12. 12. California Corn Lily (Veratrum Californicum)• A poisonous plant native to mountain meadows between 3,500 to 11,000 feet in southwestern North America, the Sierra Nevada and Rocky Mountains, and as far north as Washington State. • It grows 1 to 2 meters tall, with an erect, un-branched, heavily leafy stem resembling a corn stalk. It prefers quite moist soil, and can cover large areas in dense stands near streams or in wet meadows. • Many inch-wide flowers cluster along the often-branched top of the stout stem; they have six white petals, a green center, six stamens, and a three-branched pistil. The buds are tight green spheres (as seen to the left). • The heavily veined, bright green leaves can be more than a foot long (as seen on the following slide). • Also referred to as the “Skunk Cabbage,” (9).
  13. 13. California Corn Lily (Veratrum Californicum)
  14. 14. Sierra Garter Snake• Garter snakes have toxins in their saliva which cab be deadly to their prey and their bite may produce an unpleasant reaction in humans, but they are not considered dangerous to humans.• They eat mainly fish and amphibians and their larvae: including frogs, tadpoles, and aquatic salamander larvae.• Northern populations have mottled black coloring below. This mottling is not present in southern populations. Populations in streams draining into the Sacramento River all lack lateral stripes.• They are regularly found in seasonal creeks, large mountain rivers, meadow ponds, and small lakes, (10).
  15. 15. The Sierra Garter Snake ranges from the Pitt and Sacramento rivers south along the Sierra Nevada Mountains to the western end of the Tehachapi Mountains.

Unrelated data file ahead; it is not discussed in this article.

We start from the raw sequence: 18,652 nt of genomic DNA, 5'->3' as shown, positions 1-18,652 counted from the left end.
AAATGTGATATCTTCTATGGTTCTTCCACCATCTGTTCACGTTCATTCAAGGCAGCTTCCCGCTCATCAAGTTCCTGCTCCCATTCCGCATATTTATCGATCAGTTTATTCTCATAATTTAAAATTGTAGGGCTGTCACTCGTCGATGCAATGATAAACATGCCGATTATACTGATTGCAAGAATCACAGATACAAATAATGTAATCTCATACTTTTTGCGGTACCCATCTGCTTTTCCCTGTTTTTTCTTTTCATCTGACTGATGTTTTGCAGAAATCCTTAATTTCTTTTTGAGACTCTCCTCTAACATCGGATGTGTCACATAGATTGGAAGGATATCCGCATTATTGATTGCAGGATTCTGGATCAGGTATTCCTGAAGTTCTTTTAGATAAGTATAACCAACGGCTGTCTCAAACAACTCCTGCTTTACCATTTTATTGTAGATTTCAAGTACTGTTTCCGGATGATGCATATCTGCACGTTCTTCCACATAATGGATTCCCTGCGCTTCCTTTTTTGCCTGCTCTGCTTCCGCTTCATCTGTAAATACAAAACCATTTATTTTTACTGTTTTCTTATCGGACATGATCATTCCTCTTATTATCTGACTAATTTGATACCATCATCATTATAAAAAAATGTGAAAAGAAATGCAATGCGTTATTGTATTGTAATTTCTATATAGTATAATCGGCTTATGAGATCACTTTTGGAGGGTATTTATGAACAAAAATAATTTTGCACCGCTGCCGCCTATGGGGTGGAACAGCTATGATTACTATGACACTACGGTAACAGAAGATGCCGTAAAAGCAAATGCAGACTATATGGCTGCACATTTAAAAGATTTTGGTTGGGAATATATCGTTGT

16. 16. Sierra Garter Snake• There is fossil evidence, thanks to a find in the Saharan Desert in Africa, that the earliest snakes appeared about 130 million years ago during the early Cretaceous period. This fossil was given the name Lapparentophis defrenni. Though incomplete, the fossils vertebrae were consistent with that found in todays snakes.• Most paleontologists agree that reptiles evolved from Labrynthodonts. The biggest evolutionary gain was the advent of the shelled egg, or amniote. This meant that the reptiles could lay their eggs on land and not have to return to the water to breed like their amphibian ancestors, (12).
  17. 17. For a first time visitor, the network of trails can be a bit confusing. Grass Lake can be easily found if you bare left at the junction marked "Grass Lake - Gilmore Lake". Remember to bring good trail shoes, a camera, wildflower guide, fishing pole, and a swim suit for an exceptional outdoor experience.
  18. 18. Resources1. "Glen Alpine to Grass Lake - Z & B Johnsons Adventures." <>.2. "Glen Alpine Springs • Hiking • California • HikeArizona.COM." <>.3. "Glen Alpine Creek and Falls." Glen Alpine Falls. <>.4. "Desolation Wilderness in California." AllTrips: Lake Tahoe. <>.5. "Desolation Wilderness." Desolation Wilderness - Sierra Nevada Geotourism MapGuide. <>.6. "Grass Lake." Grass Lake - Sierra Nevada Geotourism MapGuide. <>.7. "Lake Tahoe Facts, Natural History, & Human History." Lake Tahoe Facts. <>.8. "Sierra Nevada Physical Geography." Sierra Nevada. <>.9. "Veratrum Californicum." Wikipedia. Wikimedia Foundation. <>.10. "Thamnophis Couchii - Sierra Gartersnake." Thamnophis Couchii. <>.11. “Fossil Snake Facts." <>.